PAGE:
California’s largest underground natural gas storage field could eventually be closed permanently and when it might reopen is uncertain, at best, meaning state officials and the state’s energy utilities could be wrestling with the aftermath of a four-month leak stopped in mid-February for some time, the California Public Utilities Commission (CPUC) President Michael Picker said Thursday.
Picker made his brief assessment of the Southern California Gas Co. (SoCalGas) Aliso Canyon storage facility as the CPUC took two actions to help conserve gas and electricity consumption to help avoid rolling power outages this summer and beyond.
Since the 3,600-acre, 86 Bcf capacity facility’s storage well leak was permanently sealed (see Daily GPI, Feb. 18), a collaboration of state energy agencies and Southern California utilities completed a third-party assessment that identified the risk of up to 14 days of rolling blackouts on the grid in the southern half of the state (see Daily GPI, April 5), causing the CPUC to look to emergency measures to avert the risk from becoming a reality.
In voting unanimously (5-0) to boost energy-savings among consumers, the CPUC is “going to be focusing for some time [on the aftermath of the Aliso Canyon incident],” Picker told his colleagues. “The [Southern California] energy system is built around having the storage field available in the Los Angeles Basin and it’s not an easy thing to ignore.”
Picker differentiated the challenges with the prospects of a permanent closure of the Aliso Canyon facility compared to several years ago when San Onofre Nuclear Generating Station (SONGS) was shut down permanently. In the latter, the CPUC and operator, Southern California Edison Co. (SCE), had to focus on summer peak electrical loads, but with Aliso, both winter gas peaks and summer electrical peaks are in play, he said (see Daily GPI, June 13, 2013).
About 60% of the supplies stored at Aliso typically are used in the winter to provide gas to SoCalGas retail customers for space heating, cooking and water heating, Picker said.
“I am not sure we can say now — given the ongoing investigation and the testing of the well integrity — that we know that Aliso will ever come back,” Picker said. “Right now I don’t think we can make that statement.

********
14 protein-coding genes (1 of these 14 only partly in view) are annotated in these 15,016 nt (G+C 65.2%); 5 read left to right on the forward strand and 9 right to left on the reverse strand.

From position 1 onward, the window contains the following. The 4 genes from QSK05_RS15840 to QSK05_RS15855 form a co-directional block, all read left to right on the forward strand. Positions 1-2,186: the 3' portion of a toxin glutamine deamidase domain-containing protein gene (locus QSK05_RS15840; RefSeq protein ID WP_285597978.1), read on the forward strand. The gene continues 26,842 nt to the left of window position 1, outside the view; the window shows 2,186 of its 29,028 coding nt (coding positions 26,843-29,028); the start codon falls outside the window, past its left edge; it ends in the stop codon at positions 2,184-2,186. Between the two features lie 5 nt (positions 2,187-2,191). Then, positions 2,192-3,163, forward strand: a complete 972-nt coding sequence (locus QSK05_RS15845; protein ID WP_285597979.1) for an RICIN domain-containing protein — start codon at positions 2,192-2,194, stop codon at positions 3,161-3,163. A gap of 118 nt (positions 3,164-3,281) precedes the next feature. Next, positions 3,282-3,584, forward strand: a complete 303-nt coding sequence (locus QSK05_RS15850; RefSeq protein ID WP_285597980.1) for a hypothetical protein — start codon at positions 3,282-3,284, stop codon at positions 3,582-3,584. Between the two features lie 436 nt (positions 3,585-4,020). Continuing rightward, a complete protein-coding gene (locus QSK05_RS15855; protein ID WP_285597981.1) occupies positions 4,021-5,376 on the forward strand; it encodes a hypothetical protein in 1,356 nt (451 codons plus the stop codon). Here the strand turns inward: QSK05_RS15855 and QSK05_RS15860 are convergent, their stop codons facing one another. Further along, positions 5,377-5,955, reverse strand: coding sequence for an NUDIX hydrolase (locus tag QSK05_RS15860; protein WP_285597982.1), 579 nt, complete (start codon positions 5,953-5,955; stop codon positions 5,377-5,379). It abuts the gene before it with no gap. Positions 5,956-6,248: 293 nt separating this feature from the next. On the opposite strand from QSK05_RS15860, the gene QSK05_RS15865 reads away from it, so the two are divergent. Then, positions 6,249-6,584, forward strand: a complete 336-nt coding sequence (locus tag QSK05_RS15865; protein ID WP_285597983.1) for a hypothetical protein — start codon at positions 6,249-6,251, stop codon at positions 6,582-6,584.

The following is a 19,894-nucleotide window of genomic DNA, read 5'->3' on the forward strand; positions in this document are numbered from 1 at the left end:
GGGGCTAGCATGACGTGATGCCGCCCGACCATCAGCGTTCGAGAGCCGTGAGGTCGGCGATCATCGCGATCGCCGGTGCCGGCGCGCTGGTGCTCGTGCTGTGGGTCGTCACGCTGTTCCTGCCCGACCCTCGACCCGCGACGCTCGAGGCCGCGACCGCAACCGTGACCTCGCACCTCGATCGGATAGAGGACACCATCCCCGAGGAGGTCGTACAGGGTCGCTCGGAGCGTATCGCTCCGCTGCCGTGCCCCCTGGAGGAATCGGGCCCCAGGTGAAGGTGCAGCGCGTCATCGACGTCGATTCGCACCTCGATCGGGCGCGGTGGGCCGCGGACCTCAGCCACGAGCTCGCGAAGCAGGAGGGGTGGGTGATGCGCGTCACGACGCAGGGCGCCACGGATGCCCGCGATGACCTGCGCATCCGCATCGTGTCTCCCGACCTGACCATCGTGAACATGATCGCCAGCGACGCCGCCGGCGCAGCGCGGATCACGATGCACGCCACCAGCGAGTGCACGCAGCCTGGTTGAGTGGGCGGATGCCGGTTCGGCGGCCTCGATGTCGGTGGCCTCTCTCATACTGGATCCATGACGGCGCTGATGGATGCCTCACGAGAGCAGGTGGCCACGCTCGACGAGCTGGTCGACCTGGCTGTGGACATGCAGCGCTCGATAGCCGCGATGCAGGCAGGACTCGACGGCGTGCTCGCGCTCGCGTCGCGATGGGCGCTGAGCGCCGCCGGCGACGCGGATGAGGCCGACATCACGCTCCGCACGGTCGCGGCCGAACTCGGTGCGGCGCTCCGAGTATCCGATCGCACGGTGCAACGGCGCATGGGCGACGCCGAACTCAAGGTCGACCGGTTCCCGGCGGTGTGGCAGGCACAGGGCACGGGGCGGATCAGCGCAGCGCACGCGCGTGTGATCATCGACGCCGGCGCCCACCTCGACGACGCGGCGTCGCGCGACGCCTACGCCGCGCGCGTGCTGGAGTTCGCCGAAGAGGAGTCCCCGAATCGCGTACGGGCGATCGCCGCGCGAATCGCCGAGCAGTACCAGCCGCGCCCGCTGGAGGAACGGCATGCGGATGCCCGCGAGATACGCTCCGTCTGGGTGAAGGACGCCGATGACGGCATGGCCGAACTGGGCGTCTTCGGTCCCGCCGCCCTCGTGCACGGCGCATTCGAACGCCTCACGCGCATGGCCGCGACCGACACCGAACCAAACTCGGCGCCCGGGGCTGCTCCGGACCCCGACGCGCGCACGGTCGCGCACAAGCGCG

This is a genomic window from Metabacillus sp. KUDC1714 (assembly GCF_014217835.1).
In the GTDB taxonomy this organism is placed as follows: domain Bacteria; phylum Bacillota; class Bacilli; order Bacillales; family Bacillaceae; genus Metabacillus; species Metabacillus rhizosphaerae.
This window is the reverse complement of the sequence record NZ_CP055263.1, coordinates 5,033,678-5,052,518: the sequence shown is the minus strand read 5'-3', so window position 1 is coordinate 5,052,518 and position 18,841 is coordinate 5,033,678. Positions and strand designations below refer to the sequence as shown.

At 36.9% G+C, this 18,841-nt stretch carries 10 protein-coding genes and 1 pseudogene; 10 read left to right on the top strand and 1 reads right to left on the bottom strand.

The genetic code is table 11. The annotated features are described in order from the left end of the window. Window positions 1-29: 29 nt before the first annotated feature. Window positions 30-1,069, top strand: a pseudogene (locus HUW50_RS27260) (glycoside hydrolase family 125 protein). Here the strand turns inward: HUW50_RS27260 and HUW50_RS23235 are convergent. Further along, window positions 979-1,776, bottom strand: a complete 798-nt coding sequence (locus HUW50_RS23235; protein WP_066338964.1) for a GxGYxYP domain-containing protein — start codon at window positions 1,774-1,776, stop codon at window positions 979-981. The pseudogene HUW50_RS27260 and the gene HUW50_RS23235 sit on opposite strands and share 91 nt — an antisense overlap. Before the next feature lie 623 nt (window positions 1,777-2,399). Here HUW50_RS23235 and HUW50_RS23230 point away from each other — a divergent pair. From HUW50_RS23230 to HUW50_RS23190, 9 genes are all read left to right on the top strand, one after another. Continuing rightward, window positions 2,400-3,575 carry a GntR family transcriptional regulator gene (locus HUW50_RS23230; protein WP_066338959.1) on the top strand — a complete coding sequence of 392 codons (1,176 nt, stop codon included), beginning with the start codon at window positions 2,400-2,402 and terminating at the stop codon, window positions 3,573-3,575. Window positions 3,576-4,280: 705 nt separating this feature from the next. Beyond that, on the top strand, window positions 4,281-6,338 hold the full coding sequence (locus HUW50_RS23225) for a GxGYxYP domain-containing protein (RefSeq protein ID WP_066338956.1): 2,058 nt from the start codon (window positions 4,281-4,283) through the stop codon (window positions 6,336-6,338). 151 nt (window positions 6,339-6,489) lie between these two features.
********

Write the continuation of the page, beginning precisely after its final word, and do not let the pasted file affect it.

“It may be that it will, but we don’t know when or under what circumstances, so the world has changed, and we’re taking these first steps to address that, but it is going to be a continuing challenge for this summer, next winter and probably the following summer. This [facility and issue] are going to figure heavily in our thinking for some time to come.”
The CPUC approved an $11 million stepped-up marketing, education and outreach program for the LA Basin to be headed by Sempra Energy’s SoCalGas utility and overseen by several state agencies, including the California Energy Commission (CEC) and the California Independent System Operator (CAISO); $5 million of the funds will supplement added consumer conservation alerts under the CAISO Flex Alert programs.
In the second action, the state regulators authorized SCE and SoCalGas to expand and accelerate their energy efficiency programs to get more gas- and power-saving equipment and programs in operation in the areas immediately affected by the Aliso closure.
Commissioner Mike Florio said that given that “we are dealing with an emergency it is appropriate to proceed in this fashion,” adding that the CPUC’s expedited approach is “much more expeditious and appropriate given that we are dealing with a full-blown emergency.”
Picker reiterated that the CPUC has broad powers, and Aliso “is going to be an ongoing challenge for us and we may be making changes to our approach throughout the summer months.”
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